Tags: Brazil | election | Silva | Rousseff

Silva to Push Brazil to Runoff in Election Too Close to Call

Image: Silva to Push Brazil to Runoff in Election Too Close to Call
Late Brazilian presidential candidate Eduardo Campos' running mate, Marina Silva, mourns next to his coffin at the Palacio do Campo das Princesas, the governmental palace of the state of Pernambuco, in Recife, Brazil on Aug. 16. (Nelson Almeida/AFP/Getty Images)

Monday, 18 Aug 2014 09:47 AM

Marina Silva would push Brazil’s election to a runoff in a vote that would be too close to call, according to the first poll since presidential candidate Eduardo Campos died in a plane crash last week.

Silva, who is set to replace Campos as the candidate of the Brazilian Socialist Party this week, would command 47 percent of the vote in the second round, compared with 43 percent for Dilma Rousseff, a difference that falls just within the plus or minus 2 percentage point margin of error in a Datafolha poll published today. In the first round, Silva is statistically tied with Senator Aecio Neves with 21 percent and 20 percent of the support respectively.

Silva, 56, became the wild card in Brazilian politics after Campos died. She placed third in the 2010 national election against Rousseff with 19 percent of the vote as the Green Party’s candidate. She was Campos’s running mate.

“This is political capital that Marina already had and wasn’t able to transfer to Eduardo Campos,” Mauro Paulino, director of Datafolha, said in a phone interview. “She is a well known candidate with a low level of rejection. And that signals she has room to grow.”

Rousseff leads the first round with 36 percent support, less than the 46 percent garnered by all her challengers, the survey of 2,843 people conducted Aug 14-15 shows. To win in the first round a candidate needs more votes than all other competitors combined. In a runoff against Neves from the Brazilian Social Democracy Party, Rousseff would win 47 percent to 39 percent.

Senator Rodrigo Rollemberg said Silva will replace Campos as the Brazilian Socialist Party candidate, and the party’s executive board will meet in Brasilia Aug. 20 to make the decision official.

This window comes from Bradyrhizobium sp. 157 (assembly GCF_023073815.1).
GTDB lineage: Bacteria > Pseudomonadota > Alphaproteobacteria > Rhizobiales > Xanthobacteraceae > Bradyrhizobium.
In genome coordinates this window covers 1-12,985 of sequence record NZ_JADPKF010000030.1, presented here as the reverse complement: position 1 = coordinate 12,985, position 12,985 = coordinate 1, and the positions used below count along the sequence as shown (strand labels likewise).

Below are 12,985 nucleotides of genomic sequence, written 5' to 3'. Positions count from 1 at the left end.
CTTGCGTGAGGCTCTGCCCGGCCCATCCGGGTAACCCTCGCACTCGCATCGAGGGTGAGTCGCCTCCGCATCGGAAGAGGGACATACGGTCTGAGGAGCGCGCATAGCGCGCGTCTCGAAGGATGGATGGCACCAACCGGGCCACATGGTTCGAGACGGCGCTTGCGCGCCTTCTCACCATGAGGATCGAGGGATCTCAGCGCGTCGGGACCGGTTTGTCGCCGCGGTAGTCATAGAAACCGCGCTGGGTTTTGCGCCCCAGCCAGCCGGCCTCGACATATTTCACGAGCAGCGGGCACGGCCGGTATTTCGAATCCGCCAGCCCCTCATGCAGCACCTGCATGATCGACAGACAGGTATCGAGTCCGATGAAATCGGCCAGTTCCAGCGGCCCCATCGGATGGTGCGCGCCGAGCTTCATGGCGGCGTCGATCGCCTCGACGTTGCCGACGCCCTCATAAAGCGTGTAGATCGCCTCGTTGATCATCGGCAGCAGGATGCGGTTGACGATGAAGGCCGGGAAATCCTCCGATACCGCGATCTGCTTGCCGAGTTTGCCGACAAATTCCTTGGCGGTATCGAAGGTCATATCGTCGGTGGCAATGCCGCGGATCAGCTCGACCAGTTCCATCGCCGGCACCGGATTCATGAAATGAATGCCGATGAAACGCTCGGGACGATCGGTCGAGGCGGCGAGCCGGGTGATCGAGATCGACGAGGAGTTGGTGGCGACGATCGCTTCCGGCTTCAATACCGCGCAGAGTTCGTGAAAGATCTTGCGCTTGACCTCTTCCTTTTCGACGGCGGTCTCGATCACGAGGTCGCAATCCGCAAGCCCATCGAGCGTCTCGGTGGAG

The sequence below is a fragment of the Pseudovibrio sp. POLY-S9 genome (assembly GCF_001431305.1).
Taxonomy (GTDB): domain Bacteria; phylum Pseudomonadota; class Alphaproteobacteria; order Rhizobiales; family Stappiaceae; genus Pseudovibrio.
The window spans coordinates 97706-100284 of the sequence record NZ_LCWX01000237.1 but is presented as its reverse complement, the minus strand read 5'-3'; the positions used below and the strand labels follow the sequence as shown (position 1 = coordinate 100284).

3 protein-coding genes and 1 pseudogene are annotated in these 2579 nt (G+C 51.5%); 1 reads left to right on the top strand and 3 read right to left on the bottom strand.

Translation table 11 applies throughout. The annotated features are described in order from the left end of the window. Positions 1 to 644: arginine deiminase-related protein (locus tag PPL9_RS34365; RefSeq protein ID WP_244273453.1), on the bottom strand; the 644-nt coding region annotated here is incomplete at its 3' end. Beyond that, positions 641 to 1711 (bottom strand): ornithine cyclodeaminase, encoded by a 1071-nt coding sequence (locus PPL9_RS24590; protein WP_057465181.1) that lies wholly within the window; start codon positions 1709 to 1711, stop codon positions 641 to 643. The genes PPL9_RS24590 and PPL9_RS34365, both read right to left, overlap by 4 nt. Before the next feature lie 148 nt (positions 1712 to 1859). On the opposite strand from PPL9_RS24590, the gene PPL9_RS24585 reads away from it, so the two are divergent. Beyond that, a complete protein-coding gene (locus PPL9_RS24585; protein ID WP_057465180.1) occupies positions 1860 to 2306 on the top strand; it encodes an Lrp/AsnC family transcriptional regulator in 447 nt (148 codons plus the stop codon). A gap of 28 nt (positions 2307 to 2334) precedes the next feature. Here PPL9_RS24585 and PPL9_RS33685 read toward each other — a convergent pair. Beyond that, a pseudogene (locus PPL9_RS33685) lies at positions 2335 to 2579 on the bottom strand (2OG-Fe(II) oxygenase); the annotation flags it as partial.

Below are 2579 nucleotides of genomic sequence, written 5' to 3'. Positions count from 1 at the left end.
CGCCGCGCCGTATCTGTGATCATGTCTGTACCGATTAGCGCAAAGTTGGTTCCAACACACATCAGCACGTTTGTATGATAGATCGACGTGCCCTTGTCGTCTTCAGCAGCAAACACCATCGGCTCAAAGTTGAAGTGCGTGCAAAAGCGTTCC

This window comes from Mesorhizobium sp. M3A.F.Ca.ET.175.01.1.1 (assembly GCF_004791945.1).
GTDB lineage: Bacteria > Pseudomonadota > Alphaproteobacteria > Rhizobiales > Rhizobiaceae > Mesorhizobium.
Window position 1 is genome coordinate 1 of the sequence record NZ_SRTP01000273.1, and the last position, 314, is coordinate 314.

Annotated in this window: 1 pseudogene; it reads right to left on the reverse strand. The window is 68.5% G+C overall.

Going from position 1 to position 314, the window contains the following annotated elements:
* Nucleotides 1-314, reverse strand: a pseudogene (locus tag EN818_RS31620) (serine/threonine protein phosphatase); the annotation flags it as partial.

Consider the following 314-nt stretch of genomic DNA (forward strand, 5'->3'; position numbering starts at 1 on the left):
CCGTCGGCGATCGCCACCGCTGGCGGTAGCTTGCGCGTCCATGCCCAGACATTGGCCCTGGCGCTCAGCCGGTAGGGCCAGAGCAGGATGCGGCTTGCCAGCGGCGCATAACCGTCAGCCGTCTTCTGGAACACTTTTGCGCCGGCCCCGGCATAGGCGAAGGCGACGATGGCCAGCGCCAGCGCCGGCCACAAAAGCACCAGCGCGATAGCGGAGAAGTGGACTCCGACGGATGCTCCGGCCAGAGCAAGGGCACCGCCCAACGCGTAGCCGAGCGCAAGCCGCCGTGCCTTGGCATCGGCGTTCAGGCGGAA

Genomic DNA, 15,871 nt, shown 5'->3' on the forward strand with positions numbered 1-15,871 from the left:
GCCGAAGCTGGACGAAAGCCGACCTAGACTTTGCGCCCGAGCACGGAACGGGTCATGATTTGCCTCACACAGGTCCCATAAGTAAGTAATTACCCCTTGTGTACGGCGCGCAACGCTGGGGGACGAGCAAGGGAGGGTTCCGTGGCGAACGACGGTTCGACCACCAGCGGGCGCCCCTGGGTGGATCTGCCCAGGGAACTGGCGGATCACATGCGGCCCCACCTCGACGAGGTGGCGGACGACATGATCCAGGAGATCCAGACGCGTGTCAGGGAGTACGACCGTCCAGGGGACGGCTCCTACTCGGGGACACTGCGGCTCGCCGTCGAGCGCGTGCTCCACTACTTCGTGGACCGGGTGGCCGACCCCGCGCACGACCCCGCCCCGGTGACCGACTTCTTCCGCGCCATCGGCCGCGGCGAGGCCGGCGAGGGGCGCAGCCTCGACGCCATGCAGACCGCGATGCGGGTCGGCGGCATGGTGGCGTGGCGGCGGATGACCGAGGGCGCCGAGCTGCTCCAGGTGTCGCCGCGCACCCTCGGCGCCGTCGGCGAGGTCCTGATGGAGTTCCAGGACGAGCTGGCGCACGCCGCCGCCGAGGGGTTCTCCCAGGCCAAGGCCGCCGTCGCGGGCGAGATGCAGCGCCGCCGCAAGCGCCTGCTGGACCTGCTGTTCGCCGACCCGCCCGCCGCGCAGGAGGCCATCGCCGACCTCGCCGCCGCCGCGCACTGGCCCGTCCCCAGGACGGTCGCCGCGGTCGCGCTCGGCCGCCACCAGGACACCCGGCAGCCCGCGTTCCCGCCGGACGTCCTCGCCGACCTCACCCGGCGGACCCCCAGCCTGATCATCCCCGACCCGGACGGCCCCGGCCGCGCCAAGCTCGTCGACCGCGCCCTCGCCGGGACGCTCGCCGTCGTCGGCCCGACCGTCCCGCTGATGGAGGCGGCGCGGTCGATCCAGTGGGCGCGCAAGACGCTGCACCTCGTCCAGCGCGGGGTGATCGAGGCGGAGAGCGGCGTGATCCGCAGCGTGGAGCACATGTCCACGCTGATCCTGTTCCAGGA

“It’s decided. It will be Marina,” Rollemberg, an executive member of the Brazilian Socialist Party, or PSB, said in an interview. Lawmaker Beto Albuquerque is favored to be her running mate, he said.

Campos, four members of his campaign team and two pilots died Aug. 13 when a Cessna 560XL crashed in the southeastern city of Santos. Silva, who was running as his vice president, stood beside Campos’s family as his remains were buried yesterday in Recife, the capital of Pernambuco, where he was governor until April. Rousseff and Neves were among thousands of mourners who attended the wake and funeral mass.

Campos had 8 percent support in a Datafolha poll conducted July 15-16. Rousseff had 36 percent and Neves garnered 20 percent.

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Marina Silva would push Brazil’s election to a runoff in a vote that would be too close to call, according to the first poll since presidential candidate Eduardo Campos died in a plane crash last week. Silva would command 47 percent of the vote compared with 43 percent for Dilma Rousseff.
Brazil, election, Silva, Rousseff
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2014-47-18
Monday, 18 Aug 2014 09:47 AM
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